PHOENIX -- The D-backs looked like the big winners of last offseason when they surprised baseball by signing Zack Greinke to a six-year, $206.5 million deal and acquiring Shelby Miller -- even though some balked at the cost -- to improve their rotation.
The 2016 season, however, was a disappointment, and as the D-backs head into this offseason, many questions must be answered.
At the top of the list is who will be the one making the decisions, with neither chief baseball officer Tony La Russa nor general manager Dave Stewart assured of being offered new contracts.
Once the front office is settled, the organization will have to figure out whether the results of 2016 represent an aberration caused by injuries or whether full-scale changes to the roster will be needed.
As they tried to do last year, the D-backs will again take strides to improve their pitching staff. Changes must be made to the bullpen, and the club will have to decide whether to break up the young nucleus in the rotation or bank on the possibility of enough of their starters taking a step forward.
While the D-backs spent a significant amount of money last offseason, they probably will not have much to work with this time around, unless they are able to move some contracts.
When Spring Training opened, the D-backs had hopes of playing deep into October. Instead, it will be a month spent trying to figure out what the right moves will be this winter.
Rotation: Heading into next season, unless major trades are made, the rotation figures to consist of the same group that saw action in 2016. The D-backs will hope that Greinke can recapture the form he enjoyed prior to 2016 and that he is able to stay healthy. Maybe having a year with Arizona under his belt will help Miller feel more comfortable and relaxed. Corbin showed enough after being demoted to the bullpen that he will be back in the rotation, and Robbie Ray also figures to have a spot. Archie Bradley made progress and should compete for a spot, as will Zack Godley, Matt Koch and Braden Shipley.
Bullpen: This will, no doubt, be a point of emphasis during the offseason, because it is an area that must improve. The D-backs could look to bring back Hudson at the right price. Young right-handers Jake Barrett and Enrique Burgos both have upside, but neither showed enough in the final months of 2016 to show he could be counted on to close games.
Catcher: Castillo figures to once again be the starting catcher after putting together another solid year at the plate. Herrmann, who was acquired last offseason, intrigued the D-backs with his bat, even though he missed significant time due to injury. Herrmann's versatility -- he even started a game in center in 2016 -- makes it easier for the D-backs to carry three catchers. Gosewisch is popular with the pitching staff for his game-calling acumen and his blocking ability.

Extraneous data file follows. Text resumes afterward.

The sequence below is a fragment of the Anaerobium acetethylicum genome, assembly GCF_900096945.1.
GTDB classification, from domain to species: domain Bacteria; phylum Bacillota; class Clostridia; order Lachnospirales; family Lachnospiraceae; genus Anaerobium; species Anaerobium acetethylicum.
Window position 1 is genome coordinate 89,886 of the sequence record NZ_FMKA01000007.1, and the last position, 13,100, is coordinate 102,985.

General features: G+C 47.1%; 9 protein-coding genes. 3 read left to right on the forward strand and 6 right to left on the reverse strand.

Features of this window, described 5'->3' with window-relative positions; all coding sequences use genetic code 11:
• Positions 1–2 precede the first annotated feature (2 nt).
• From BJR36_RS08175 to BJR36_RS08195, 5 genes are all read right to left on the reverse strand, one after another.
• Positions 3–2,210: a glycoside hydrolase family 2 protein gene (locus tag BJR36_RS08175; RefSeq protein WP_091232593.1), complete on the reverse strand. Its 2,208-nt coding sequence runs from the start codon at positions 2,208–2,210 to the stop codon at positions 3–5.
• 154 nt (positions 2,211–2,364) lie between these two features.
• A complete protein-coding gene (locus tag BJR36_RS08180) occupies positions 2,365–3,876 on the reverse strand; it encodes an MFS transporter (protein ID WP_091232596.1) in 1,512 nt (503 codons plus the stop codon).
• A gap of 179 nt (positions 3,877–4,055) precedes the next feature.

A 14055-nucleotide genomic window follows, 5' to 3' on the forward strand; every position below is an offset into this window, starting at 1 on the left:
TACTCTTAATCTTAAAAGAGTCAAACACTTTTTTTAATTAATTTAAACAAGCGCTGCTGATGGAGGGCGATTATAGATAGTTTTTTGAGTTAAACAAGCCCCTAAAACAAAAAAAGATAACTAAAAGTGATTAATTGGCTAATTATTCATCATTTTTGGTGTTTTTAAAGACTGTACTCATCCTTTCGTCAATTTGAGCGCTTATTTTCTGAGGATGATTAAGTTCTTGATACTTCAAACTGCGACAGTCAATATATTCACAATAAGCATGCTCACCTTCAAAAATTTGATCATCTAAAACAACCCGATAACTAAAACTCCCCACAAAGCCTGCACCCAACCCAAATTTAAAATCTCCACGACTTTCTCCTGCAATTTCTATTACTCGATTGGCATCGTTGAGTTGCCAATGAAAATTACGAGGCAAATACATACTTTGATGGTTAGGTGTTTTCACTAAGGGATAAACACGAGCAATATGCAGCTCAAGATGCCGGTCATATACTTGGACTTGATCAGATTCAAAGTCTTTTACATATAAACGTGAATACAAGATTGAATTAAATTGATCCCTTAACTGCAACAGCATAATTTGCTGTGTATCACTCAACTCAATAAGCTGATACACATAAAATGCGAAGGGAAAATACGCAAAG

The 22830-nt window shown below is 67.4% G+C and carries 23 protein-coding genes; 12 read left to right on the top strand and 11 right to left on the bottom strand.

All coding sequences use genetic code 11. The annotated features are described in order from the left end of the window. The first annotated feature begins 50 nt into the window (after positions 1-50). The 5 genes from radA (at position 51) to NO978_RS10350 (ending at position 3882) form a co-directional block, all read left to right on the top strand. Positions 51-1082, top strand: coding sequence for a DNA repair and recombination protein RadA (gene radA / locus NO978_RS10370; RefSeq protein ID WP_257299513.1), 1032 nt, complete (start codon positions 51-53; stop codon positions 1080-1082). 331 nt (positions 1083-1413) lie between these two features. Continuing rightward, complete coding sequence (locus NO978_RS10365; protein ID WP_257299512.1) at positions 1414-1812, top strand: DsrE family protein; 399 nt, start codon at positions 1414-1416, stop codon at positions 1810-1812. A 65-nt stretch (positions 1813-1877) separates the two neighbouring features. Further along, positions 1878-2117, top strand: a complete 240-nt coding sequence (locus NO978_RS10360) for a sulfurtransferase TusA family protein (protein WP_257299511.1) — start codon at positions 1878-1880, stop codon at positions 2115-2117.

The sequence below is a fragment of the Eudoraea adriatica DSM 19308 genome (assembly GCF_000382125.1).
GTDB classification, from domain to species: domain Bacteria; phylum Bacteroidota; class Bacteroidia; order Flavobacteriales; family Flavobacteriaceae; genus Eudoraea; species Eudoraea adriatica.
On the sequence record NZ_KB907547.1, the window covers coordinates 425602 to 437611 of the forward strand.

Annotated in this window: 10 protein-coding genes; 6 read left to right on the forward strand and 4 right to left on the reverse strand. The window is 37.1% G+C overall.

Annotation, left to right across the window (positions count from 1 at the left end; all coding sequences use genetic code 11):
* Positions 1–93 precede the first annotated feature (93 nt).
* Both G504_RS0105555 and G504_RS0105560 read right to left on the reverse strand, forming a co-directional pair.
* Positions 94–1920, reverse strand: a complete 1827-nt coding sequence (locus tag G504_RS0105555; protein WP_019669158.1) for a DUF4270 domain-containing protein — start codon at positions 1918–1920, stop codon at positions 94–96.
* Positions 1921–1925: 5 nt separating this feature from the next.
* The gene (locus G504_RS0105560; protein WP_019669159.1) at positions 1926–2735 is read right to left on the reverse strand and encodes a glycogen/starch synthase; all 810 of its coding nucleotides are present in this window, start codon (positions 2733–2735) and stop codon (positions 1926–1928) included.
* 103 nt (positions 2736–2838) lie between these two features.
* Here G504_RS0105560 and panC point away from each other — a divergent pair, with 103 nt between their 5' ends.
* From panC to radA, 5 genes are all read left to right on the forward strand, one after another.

First base: This is a position the D-backs have not had to worry about since 2011, and they will not need to for another three seasons, thanks to Paul Goldschmidt. Coming up with a backup for him is never an issue, since he rarely takes a day off.
Second base: Segura was a huge part of the offense in 2016 and is under club control for another two seasons. The D-backs do have some infield decisions to make, however, that could affect Segura. If they go with Nick Ahmed again at shortstop, they would leave Owings without a position. Would the club consider dealing Segura? His trade value may never be higher, and he could potentially bring back some bullpen help.
Shortstop: The D-backs love Ahmed's defense, but he'll need to produce a little more at the plate. It's hard to know if some of his offensive troubles this year were the result of his trying to play through a hip injury. Again, the team has options here with Segura and Owings also able to play the position.
Third base:Jake Lamb did nothing to lose his starting job after having a breakout season at the plate. The bigger question is what the D-backs will do with Brandon Drury. Third base is Drury's best position, but it's spoken for, and it's also crowded at second base, another position he can play. Drury showed he can be a valuable weapon at the plate when given consistent playing time, but even though he showed improved defense in the outfield as the season wore on, it's not an ideal fit for him. Phil Gosselin gets overlooked, but he's a valuable utility player who came up with some big pinch-hit knocks for the D-backs this year.
Outfield: The outfield defense was very poor in 2016, but that should improve simply with the return to health of center fielder A.J. Pollock and right fielder David Peralta, both of whom missed most of the season. Yasmany Tomas put up decent power numbers, but he is very limited defensively. Tomas' annual salary will start to rise precipitously in a couple of years, so it may behoove the D-backs to see what his trade value is now, as he could be a valuable piece for an American League team. Owings showed that he could play the outfield, and Mitch Haniger would make a valuable backup at all three positions. Drury is also a possibility at one of the corner-outfield spots.
Steve Gilbert has covered the D-backs for MLB.com since 2001. Follow him on Twitter @SteveGilbertMLB. This story was not subject to the approval of Major League Baseball or its clubs.